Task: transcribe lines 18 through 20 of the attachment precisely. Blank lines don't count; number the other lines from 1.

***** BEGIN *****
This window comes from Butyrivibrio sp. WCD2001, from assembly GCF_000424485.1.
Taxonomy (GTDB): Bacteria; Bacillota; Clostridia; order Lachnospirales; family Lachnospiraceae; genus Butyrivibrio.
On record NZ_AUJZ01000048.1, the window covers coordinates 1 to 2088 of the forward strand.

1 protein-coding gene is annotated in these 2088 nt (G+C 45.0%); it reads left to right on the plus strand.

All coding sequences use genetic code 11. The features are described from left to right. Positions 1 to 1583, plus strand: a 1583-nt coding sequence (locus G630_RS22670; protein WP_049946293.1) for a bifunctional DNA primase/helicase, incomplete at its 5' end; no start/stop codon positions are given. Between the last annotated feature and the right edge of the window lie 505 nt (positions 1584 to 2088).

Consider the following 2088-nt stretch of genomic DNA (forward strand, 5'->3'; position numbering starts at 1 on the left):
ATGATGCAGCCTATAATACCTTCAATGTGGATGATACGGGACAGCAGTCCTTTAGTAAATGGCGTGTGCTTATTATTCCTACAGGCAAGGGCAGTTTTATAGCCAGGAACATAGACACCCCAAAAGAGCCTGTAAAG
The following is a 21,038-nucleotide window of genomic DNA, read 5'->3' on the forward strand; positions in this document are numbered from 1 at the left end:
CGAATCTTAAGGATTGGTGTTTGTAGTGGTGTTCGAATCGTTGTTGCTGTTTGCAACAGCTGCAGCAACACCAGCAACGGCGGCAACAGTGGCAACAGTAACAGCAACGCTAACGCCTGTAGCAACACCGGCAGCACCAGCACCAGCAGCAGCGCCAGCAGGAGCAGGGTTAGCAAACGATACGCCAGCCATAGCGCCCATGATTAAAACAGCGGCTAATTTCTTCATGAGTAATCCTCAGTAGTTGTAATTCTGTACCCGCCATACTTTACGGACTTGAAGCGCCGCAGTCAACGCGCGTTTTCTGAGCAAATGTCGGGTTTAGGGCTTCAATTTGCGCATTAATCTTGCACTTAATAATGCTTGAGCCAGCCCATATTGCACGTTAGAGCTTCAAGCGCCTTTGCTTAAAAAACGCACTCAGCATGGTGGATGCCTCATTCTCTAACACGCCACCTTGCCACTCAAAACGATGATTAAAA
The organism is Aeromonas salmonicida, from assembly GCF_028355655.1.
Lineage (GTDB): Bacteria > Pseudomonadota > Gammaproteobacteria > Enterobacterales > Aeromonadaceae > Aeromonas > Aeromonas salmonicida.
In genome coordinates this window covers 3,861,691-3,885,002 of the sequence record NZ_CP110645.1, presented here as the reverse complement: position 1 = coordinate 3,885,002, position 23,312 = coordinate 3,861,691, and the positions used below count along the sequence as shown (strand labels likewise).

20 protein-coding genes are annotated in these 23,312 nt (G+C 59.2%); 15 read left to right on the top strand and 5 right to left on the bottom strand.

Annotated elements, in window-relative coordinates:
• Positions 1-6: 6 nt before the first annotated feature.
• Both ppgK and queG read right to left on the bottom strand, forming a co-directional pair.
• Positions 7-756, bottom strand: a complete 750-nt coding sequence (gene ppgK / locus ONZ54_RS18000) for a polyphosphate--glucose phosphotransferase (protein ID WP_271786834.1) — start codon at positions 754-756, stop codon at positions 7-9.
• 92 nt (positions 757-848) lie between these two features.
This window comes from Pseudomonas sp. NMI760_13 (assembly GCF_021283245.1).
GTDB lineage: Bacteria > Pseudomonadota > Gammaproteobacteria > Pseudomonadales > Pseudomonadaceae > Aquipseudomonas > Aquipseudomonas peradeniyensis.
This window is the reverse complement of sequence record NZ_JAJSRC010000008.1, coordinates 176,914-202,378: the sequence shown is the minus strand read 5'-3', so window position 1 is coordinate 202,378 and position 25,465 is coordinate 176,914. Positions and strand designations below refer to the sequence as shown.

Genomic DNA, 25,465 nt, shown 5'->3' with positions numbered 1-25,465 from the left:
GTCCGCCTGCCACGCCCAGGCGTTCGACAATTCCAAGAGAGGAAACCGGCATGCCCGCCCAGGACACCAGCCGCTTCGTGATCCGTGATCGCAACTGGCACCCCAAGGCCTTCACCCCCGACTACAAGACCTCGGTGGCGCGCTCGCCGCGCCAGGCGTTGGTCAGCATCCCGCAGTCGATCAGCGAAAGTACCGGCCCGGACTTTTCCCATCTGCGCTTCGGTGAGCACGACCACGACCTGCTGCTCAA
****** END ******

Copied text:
• 92 nt (positions 757-848) lie between these two features.
This window comes from Pseudomonas sp. NMI760_13 (assembly GCF_021283245.1).
GTDB lineage: Bacteria > Pseudomonadota > Gammaproteobacteria > Pseudomonadales > Pseudomonadaceae > Aquipseudomonas > Aquipseudomonas peradeniyensis.